The reason for ending the race towards ever greater levels of regulatory complexity is the current financial crisis showed that the combination of complex rules/regulations and regulatory oversight fails as a substitute for transparency and market discipline.
Since transparency and market discipline are superior, the focus should be on bringing transparency to all the opaque corners of the financial system so that market discipline can works its magic.
For example, by bringing transparency to banks, we get a culture change as sunlight is the best disinfectant for bad banker behavior.
Or, as another senior watchdog told me, "We have enabled banks to get bigger in the crisis but we haven't devised a way not to bail them out in case of failure." If the statement sounds scary, that is because it is.
Part of the reason for these shortcomings is that regulators and banks are drowning in complexity. As lenders have become more and more complicated, the authorities have responded in kind.A response that protects the regulators' information monopoly and market participants' dependence on the regulators.
Remember, if banks have to provide ultra transparency and disclose on an ongoing basis their current global asset, liability and off-balance sheet exposure details, market participants can independently assess the risk of each bank themselves.
This dramatically decreases the influence of the regulators in the financial system.
The seminal Glass-Steagall Act of 1933, which forced banks to split their securities businesses from consumer units, was 37 pages long. Dodd-Frank is more than 20 times that, with some 30,000 pages of associated regulations expected on top.
"Dodd-Frank makes Glass-Steagall look like throat-clearing," quipped Andrew Haldane, a top Bank of England regulator, at the Federal Reserve's Jackson Hole symposium in August.
The arms race of complexity between banks and their guardians is having the same result as its Cold War equivalent: stalemate.Stalemate that benefits the banks. The banks continue to extract money from the real economy that they would not otherwise receive if there were transparency.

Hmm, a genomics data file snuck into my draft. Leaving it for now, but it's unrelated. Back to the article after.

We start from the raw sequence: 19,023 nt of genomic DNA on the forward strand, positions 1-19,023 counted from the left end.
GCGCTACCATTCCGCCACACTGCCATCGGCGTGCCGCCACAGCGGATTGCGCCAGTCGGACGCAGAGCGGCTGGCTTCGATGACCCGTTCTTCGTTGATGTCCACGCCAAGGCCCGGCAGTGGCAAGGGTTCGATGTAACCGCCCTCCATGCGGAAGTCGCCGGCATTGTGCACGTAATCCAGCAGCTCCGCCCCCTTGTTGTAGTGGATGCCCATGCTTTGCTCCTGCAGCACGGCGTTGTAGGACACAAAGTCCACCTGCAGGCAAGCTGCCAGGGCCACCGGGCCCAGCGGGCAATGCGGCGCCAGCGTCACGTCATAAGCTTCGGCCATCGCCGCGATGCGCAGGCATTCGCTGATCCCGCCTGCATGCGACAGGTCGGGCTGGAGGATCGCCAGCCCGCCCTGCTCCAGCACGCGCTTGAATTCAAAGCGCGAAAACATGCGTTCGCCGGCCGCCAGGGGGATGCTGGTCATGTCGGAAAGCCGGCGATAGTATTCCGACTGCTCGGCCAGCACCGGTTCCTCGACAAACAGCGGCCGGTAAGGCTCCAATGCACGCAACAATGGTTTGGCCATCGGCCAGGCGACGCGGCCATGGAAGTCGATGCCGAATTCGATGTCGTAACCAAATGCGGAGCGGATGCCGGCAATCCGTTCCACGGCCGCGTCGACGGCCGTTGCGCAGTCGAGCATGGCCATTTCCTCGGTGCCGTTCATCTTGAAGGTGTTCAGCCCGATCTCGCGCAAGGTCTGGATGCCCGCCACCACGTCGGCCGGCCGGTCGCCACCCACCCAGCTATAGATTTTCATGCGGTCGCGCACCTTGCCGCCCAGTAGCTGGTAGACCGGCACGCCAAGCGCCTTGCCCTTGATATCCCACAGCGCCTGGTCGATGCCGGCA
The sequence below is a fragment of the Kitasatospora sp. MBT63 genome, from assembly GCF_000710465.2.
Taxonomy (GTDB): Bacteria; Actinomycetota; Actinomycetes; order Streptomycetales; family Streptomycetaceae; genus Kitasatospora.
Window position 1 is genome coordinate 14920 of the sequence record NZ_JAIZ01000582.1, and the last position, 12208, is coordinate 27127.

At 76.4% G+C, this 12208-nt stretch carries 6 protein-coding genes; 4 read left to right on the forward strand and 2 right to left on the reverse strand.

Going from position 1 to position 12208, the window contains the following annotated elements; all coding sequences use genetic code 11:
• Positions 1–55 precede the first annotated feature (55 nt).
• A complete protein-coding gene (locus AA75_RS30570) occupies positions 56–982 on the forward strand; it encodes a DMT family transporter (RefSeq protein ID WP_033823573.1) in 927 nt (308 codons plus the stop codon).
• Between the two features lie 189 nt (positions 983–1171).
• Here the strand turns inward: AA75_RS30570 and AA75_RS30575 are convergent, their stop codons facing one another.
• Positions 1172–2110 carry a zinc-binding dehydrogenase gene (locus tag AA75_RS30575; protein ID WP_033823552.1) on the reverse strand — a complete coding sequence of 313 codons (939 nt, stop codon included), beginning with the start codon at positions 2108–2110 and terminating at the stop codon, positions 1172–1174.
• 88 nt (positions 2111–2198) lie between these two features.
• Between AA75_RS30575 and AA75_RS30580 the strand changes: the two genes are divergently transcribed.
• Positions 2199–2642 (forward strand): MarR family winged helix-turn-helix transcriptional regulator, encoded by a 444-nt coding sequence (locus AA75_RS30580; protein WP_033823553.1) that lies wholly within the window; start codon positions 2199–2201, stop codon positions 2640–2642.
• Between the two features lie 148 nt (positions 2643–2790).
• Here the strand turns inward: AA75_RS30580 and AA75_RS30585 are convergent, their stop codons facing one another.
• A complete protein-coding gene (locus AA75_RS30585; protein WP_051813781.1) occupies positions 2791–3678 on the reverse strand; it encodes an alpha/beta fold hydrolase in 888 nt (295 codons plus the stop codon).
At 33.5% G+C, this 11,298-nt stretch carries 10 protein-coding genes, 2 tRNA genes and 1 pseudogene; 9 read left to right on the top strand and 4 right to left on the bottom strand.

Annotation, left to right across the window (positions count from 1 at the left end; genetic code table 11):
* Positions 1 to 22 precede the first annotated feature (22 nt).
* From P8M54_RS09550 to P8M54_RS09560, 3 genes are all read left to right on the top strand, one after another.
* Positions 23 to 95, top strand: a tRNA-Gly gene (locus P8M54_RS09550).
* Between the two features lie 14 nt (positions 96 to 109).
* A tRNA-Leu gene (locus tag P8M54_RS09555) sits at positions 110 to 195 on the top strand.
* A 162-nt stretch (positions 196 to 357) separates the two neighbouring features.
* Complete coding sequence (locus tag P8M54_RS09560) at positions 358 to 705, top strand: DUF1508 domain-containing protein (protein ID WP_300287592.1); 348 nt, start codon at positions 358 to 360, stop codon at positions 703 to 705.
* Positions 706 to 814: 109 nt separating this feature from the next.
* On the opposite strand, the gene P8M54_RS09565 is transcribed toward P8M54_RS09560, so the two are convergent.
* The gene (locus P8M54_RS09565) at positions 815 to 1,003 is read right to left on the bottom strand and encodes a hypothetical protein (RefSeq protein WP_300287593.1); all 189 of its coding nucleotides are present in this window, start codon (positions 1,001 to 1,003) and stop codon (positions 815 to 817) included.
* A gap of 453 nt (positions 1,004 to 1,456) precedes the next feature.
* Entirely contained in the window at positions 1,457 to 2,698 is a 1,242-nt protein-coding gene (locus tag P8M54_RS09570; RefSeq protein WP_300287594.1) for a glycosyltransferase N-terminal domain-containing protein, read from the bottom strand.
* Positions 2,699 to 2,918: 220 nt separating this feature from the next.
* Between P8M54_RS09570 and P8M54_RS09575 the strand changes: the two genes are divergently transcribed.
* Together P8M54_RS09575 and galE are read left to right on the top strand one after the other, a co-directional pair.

Regulators are struggling to catch up with banks' increasingly arcane businesses, while lenders and investors bemoan the paralysis created by the proliferation of rules.
If the final goal is to make banks smaller and less risky, one solution would be for regulators to take a step back, limiting themselves to rules that are broad and easy to understand, as Glass-Steagall was. Mr. Haldane, among others, has made a strong case for simplicity.Banks have increasingly arcane businesses as they are focusing on the opaque areas of the financial system where they can engage in bad behavior behind the veil of opacity.
Both the behavior and these businesses would effectively go away if there were transparency.
But broad-brush regulation can succeed only if two conditions exist.
First, banks would have to shed unprofitable businesses much faster than they have.
And second, regulators would need to rely less on the rule book and more on their knowledge of individual institutions.
Rules that are constantly fine-tuned in a vain attempt to keep up with the industry would be replaced by more general rules policed by watchdogs with their ears to the ground.